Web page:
by Nadra Enzi, Contributing Writer
It’s not unkind to note that law enforcement, from local to federal, weren’t exactly fans of Dr. Martin Luther King, Jr. Some beat him, others arrested him on trumped up charges and survelllance summed up police abuse he endured.
To be fair, Dr. King was also protected by various levels of law enforcement, too. At no time during these ordeals did he promote attacking police nor demonize the profession. This duality captures how profound a divide can exist between brothers and badges.
Ironically, the 21st century offers closure between descendants of cops who harmed King and contemporary reformers in our community. Violent inner cities can unite police officer and advocate alike by sheer necessity, given the threat commonly faced.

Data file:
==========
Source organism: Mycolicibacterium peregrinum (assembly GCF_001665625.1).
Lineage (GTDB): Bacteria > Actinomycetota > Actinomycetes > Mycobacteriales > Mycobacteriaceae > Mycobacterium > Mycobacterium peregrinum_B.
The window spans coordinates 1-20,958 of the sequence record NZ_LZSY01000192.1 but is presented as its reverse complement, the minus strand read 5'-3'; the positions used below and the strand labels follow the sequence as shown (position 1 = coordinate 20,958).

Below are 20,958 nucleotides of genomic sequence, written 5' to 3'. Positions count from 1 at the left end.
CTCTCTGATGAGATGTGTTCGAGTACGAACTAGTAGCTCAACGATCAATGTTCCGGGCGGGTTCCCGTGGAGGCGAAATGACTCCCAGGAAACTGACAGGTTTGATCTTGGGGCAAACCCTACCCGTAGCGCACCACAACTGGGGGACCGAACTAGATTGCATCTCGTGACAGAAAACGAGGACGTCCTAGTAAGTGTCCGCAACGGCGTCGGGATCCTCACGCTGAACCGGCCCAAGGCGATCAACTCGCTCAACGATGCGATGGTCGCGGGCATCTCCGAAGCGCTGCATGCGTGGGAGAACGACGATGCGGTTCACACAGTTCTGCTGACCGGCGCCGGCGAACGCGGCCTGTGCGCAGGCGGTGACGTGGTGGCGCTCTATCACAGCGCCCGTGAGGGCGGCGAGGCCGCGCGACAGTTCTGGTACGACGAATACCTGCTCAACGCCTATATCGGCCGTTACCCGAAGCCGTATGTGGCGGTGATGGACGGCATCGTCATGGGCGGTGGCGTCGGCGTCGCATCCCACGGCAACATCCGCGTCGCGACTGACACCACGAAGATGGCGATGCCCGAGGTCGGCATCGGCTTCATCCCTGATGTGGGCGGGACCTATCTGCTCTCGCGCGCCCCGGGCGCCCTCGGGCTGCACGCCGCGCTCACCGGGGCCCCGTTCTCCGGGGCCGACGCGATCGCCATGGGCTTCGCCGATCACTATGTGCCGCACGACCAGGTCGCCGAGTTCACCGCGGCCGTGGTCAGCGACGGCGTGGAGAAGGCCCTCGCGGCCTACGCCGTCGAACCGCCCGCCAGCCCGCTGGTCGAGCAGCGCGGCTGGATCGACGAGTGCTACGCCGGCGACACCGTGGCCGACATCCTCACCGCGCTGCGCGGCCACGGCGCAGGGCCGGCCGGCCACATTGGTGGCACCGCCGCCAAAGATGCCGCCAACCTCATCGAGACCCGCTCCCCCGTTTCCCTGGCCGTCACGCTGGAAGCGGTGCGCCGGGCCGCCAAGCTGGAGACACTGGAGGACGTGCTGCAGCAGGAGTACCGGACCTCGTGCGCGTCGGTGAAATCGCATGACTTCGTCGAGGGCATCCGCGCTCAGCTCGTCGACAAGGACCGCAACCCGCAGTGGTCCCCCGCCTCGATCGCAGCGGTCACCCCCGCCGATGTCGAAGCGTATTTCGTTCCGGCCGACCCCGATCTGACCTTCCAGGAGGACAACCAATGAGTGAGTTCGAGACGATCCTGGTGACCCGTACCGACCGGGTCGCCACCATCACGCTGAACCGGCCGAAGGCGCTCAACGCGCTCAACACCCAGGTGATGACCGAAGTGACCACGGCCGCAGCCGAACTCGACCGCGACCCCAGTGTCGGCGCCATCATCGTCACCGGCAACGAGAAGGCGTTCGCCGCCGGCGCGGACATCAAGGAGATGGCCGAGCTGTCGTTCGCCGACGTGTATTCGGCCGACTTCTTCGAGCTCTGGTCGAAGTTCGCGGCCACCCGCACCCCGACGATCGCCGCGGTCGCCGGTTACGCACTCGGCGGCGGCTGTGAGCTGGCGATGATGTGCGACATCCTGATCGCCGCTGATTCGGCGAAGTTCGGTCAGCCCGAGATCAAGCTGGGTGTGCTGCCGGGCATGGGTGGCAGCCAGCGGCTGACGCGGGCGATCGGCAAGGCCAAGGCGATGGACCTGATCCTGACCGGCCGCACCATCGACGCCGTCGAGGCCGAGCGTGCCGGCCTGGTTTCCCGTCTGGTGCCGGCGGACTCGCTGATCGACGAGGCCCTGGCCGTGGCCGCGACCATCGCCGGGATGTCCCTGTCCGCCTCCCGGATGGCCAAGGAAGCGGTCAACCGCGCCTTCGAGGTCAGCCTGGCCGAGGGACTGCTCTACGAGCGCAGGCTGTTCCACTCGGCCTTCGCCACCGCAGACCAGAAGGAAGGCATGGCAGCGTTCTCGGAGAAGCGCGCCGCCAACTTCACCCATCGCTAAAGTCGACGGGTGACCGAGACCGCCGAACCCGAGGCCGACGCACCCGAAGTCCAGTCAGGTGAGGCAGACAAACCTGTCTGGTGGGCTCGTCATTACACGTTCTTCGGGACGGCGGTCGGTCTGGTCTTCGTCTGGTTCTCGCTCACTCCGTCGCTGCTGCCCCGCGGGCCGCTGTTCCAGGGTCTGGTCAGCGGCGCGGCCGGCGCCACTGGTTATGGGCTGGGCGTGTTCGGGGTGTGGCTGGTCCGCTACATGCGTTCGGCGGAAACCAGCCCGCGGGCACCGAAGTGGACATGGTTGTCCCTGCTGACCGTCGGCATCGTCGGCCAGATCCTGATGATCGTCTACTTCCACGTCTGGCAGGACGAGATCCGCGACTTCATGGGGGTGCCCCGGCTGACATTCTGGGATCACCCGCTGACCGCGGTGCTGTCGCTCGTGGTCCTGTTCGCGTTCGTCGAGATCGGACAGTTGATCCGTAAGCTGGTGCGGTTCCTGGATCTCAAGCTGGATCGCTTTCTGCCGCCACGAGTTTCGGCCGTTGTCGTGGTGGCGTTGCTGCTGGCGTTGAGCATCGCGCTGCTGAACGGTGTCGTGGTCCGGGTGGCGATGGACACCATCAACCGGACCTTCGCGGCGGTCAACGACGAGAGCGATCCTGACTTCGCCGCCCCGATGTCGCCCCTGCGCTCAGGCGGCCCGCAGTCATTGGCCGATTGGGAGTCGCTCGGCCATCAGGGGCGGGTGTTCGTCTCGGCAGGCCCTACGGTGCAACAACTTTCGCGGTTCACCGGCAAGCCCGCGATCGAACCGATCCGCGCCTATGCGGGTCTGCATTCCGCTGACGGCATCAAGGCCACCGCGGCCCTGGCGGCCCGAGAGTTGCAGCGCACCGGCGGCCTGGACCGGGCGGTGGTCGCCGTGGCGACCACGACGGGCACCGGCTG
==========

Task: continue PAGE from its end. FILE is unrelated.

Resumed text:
Shared peril can force folks to view each other anew. It’s in this vein that similarity can also draw police officers and community advocates together.
Complaints of bureaucratic bias and media misrepresentation made by police unions and civil rights groups both articulate the plight of high profile minorities, one due to a profession under color of law and the other because of pigment under color of skin. Cops and community advocates feel targeted by politicians, agitators and opinion makers.
Dr. King’s methodology of focusing upon overlooked commonality is particularly instructive in this case. Well-intentioned police officers and community advocates who are honest brokers are allies behind horrible headlines and riotous protests.
Dr. King provided a model for uniting disparate demographics – paid for with his life – which can unite brothers and badges today, thereby saving lives which happen to wear blue and those which happen to wear black skin. Sounds good to me.
Nadra Enzi aka Cap Black, Your UrbanSafetyist!